[Show abstract][Hide abstract] ABSTRACT: Owing to the potentially therapeutic enhancement of delayed particles in treating malignant diseases by radioactive 9C-ion beam, LET spectra at different penetration depths for a 9C beam with 5% momentum spread, produced in the secondary beam line (SBL) at HIMAC, were measured with a multi-wire parallel-plate proportional counter. To compare these LET spectra with those of a therapeutic 12C beam under similar conditions, the 12C beam was replaced with an 11C beam, yielded in the SBL as well and having almost the same range as that of the 9C beam. The LET spectra of the 9C beam and its counterpart, i.e. the 11C beam, at various depths were compared, especially around the Bragg peak regions. The results show that nearby the Bragg peak lower LET components decreased in the LET spectra of the 9C beam while extra components between the LET peak caused by the primary beam and the lower components due to the fragments could be observed. These additional contributions in the LET spectra could be attributed to parts of the emitted particles from the radioactive 9C ions with suitable conditions regarding the LET counter. Integrating these LET spectra in different manners, depth-dose and dose-averaged LET distributions were obtained for the 9C and 11C beams, forming the basic data sets for further studies. In general, the depth-dose distributions of the 9C and 11C beams are comparative, i.e. almost the same peak-to-plateau ratio. The ratio for the 9C beam, however, has room to increase due to the geometric structure limitation of the present detector. The dose-averaged LETs along the beam penetration are always lower for the 9C beam than for the 11C beam except at the falloff region beyond the Bragg peak. Applying the present depth-dose and dose-averaged LET data sets as well as the essential radiobiological parameters obtained with 12C beams previously for HSG cells, an estimate concerning the HSG cell surviving effects along the penetration of the 9C and 11C beams shows that lower survival fractions for the 9C beam at the distal part of the Bragg peak, corresponding to the stopping region of the incoming 9C ions, can be expected when the same entrance dose is given. It is still hard to appreciate the potential of 9C beams in cancer therapy based on the present LET spectrum measurement, but it provides a substantial basis for upcoming radiobiological experiments.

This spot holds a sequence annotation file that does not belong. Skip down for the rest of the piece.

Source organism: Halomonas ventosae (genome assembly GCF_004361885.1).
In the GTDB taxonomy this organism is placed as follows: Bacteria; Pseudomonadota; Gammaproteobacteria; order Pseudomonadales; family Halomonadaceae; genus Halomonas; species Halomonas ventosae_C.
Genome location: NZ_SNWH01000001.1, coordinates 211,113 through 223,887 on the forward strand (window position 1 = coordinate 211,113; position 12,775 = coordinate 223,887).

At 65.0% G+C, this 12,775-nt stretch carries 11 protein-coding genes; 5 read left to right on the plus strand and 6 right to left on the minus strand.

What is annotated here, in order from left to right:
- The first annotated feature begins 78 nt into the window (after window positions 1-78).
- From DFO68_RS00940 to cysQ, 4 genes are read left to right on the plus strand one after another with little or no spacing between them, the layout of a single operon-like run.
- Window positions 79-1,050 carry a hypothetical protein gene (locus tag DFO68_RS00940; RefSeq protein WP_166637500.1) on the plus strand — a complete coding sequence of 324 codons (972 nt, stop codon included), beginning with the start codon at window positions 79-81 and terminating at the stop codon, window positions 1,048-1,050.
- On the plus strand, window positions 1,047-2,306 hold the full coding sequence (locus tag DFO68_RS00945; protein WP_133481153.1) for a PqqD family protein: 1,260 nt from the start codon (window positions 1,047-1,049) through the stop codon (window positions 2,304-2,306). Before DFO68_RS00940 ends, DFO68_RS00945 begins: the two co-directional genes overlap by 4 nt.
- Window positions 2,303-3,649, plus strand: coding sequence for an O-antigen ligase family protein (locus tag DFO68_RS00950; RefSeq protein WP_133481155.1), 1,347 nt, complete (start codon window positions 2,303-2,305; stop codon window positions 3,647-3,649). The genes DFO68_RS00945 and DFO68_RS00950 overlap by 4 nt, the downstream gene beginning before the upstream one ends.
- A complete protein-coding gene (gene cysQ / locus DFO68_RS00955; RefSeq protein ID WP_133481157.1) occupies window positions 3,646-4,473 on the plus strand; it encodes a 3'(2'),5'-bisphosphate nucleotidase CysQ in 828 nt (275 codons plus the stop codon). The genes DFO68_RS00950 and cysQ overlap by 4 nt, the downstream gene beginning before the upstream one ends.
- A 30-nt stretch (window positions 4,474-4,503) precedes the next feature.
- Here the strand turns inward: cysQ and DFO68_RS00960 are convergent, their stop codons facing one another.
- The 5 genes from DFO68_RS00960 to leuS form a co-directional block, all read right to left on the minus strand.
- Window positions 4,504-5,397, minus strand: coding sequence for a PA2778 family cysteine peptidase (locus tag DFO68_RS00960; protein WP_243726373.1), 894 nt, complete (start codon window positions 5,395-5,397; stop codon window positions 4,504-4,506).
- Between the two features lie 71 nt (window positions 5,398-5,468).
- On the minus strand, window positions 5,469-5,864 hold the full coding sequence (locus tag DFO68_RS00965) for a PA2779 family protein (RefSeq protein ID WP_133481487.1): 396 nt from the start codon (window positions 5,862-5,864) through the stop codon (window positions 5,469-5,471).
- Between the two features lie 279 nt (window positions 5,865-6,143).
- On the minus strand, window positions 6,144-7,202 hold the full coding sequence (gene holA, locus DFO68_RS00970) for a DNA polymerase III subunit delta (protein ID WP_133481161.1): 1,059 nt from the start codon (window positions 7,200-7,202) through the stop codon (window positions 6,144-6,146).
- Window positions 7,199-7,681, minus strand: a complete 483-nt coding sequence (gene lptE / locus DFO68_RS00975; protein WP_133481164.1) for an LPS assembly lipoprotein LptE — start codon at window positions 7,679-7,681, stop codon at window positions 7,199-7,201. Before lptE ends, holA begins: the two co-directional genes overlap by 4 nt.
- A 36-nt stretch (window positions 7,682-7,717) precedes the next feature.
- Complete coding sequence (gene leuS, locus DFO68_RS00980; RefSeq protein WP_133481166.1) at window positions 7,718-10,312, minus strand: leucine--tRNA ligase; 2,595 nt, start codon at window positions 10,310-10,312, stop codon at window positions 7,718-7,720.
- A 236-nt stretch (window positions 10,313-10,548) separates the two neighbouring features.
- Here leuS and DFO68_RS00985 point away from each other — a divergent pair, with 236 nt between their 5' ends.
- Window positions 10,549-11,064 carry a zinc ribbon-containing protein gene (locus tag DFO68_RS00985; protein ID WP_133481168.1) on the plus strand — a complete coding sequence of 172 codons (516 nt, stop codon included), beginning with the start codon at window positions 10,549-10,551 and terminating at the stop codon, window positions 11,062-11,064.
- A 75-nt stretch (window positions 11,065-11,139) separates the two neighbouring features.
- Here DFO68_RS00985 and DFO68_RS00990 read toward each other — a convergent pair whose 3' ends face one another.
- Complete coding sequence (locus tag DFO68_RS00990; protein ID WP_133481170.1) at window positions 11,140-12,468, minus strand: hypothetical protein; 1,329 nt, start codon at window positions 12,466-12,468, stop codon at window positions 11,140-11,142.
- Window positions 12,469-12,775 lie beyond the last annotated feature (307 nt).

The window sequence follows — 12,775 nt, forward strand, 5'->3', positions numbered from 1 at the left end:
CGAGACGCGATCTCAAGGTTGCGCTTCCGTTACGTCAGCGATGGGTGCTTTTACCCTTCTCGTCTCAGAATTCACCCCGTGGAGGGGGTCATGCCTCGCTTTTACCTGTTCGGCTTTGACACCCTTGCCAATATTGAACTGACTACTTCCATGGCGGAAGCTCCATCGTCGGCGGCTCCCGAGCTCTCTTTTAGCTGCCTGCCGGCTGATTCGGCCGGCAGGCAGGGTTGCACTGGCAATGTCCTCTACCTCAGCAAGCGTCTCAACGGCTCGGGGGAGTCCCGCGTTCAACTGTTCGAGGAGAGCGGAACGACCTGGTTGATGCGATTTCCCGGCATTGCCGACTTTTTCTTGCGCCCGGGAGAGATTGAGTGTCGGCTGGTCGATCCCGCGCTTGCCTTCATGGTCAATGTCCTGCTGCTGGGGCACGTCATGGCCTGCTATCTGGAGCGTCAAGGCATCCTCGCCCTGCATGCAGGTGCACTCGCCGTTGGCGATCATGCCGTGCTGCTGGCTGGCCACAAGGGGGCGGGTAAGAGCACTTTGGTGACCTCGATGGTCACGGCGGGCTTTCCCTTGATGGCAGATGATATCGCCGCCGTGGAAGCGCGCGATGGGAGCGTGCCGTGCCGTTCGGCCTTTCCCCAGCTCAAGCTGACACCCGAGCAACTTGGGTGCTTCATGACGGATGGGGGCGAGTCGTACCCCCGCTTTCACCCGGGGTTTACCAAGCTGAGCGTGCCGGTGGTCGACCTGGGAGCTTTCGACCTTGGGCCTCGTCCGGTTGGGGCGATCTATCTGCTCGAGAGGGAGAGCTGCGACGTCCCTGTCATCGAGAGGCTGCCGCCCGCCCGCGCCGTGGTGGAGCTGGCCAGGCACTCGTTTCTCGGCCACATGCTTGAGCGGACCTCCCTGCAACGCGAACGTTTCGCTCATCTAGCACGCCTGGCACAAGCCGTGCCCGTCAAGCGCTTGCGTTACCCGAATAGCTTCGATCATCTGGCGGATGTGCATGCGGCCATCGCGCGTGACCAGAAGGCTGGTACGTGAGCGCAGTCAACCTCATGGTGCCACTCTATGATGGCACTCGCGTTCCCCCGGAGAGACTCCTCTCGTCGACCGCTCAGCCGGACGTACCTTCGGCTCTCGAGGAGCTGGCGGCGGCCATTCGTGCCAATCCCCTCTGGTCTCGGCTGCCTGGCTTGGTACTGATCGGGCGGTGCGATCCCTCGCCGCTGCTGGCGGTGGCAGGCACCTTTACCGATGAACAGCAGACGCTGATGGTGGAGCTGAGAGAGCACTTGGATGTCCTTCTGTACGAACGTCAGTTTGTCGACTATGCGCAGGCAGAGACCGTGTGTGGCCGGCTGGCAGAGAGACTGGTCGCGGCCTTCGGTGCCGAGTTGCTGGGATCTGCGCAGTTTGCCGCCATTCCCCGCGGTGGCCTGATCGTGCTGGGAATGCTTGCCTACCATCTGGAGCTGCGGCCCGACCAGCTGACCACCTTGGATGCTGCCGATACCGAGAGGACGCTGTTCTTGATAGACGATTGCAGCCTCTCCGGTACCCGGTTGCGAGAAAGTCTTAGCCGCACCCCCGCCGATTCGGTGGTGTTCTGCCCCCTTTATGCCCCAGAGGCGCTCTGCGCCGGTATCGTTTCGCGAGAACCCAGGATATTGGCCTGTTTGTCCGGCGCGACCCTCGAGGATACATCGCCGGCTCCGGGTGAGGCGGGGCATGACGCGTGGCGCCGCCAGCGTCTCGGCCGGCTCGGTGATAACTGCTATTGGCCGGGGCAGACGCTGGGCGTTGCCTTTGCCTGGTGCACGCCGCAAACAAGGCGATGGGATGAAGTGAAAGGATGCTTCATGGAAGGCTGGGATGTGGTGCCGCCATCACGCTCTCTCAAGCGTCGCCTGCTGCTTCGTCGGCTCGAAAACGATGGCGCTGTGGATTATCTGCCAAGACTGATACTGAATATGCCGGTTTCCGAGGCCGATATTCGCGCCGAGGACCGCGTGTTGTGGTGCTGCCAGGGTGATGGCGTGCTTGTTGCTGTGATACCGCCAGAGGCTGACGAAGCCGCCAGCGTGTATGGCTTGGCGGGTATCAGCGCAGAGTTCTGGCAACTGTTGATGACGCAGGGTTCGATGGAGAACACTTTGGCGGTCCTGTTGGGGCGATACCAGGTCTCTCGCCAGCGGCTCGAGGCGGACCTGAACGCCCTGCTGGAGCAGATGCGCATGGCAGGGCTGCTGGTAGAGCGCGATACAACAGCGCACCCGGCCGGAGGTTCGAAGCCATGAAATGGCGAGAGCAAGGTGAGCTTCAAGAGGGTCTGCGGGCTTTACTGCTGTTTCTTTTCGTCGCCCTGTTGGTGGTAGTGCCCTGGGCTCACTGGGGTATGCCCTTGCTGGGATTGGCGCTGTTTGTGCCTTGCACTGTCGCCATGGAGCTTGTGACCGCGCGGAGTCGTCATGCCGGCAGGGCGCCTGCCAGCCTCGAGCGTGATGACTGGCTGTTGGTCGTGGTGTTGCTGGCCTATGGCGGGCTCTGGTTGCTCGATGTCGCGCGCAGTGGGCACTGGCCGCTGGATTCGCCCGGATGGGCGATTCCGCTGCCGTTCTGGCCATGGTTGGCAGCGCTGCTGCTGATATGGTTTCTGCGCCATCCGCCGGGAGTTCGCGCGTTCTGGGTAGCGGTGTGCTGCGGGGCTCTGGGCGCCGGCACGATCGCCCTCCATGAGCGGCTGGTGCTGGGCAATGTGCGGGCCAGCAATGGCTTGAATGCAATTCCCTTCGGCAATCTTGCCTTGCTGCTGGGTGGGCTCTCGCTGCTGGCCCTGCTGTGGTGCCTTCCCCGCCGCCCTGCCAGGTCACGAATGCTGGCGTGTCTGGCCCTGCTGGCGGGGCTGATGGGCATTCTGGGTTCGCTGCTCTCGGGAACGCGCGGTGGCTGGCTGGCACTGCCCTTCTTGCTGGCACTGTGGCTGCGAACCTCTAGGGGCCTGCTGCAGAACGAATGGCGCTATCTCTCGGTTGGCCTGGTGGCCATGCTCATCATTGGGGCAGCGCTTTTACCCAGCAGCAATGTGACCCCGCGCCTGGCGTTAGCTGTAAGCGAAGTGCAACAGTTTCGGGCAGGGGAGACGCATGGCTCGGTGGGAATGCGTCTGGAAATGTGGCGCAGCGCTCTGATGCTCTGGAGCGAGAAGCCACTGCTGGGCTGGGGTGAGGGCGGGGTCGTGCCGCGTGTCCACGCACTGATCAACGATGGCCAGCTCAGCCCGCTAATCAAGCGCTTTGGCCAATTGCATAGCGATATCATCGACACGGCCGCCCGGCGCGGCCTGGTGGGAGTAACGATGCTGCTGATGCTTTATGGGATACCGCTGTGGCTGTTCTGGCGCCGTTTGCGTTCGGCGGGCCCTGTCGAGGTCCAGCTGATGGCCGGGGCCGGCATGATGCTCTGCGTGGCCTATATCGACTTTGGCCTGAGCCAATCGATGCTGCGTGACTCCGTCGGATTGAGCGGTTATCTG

Physics in Medicine and Biology 12/2004; 49(22):5119-33. DOI:10.1088/0031-9155/49/22/007 · 2.76 Impact Factor